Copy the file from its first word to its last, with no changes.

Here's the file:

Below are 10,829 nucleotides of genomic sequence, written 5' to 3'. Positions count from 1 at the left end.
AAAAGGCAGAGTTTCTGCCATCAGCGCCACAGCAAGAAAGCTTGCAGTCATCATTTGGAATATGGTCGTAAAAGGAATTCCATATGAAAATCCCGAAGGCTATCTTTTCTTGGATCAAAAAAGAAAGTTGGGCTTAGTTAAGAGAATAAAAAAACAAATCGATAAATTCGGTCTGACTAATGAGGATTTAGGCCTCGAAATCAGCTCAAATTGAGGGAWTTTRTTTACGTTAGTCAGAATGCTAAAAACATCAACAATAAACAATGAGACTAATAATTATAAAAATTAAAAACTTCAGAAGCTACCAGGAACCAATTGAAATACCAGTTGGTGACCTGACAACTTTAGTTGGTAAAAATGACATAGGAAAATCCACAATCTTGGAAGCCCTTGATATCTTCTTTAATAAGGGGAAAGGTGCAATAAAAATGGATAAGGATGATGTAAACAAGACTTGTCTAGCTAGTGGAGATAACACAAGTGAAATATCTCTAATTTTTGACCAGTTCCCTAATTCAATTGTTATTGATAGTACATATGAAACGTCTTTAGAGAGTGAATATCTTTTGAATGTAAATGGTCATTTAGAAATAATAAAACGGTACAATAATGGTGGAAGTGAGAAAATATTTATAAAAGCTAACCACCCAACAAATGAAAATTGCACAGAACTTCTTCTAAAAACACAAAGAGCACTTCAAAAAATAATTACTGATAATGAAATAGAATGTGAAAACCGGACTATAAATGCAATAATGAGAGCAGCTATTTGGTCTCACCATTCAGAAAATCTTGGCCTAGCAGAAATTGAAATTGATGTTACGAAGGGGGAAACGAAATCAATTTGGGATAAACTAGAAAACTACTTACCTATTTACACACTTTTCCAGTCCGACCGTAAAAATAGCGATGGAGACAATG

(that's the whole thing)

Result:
Below are 10,829 nucleotides of genomic sequence, written 5' to 3'. Positions count from 1 at the left end.
AAAAGGCAGAGTTTCTGCCATCAGCGCCACAGCAAGAAAGCTTGCAGTCATCATTTGGAATATGGTCGTAAAAGGAATTCCATATGAAAATCCCGAAGGCTATCTTTTCTTGGATCAAAAAAGAAAGTTGGGCTTAGTTAAGAGAATAAAAAAACAAATCGATAAATTCGGTCTGACTAATGAGGATTTAGGCCTCGAAATCAGCTCAAATTGAGGGAWTTTRTTTACGTTAGTCAGAATGCTAAAAACATCAACAATAAACAATGAGACTAATAATTATAAAAATTAAAAACTTCAGAAGCTACCAGGAACCAATTGAAATACCAGTTGGTGACCTGACAACTTTAGTTGGTAAAAATGACATAGGAAAATCCACAATCTTGGAAGCCCTTGATATCTTCTTTAATAAGGGGAAAGGTGCAATAAAAATGGATAAGGATGATGTAAACAAGACTTGTCTAGCTAGTGGAGATAACACAAGTGAAATATCTCTAATTTTTGACCAGTTCCCTAATTCAATTGTTATTGATAGTACATATGAAACGTCTTTAGAGAGTGAATATCTTTTGAATGTAAATGGTCATTTAGAAATAATAAAACGGTACAATAATGGTGGAAGTGAGAAAATATTTATAAAAGCTAACCACCCAACAAATGAAAATTGCACAGAACTTCTTCTAAAAACACAAAGAGCACTTCAAAAAATAATTACTGATAATGAAATAGAATGTGAAAACCGGACTATAAATGCAATAATGAGAGCAGCTATTTGGTCTCACCATTCAGAAAATCTTGGCCTAGCAGAAATTGAAATTGATGTTACGAAGGGGGAAACGAAATCAATTTGGGATAAACTAGAAAACTACTTACCTATTTACACACTTTTCCAGTCCGACCGTAAAAATAGCGATGGAGACAATG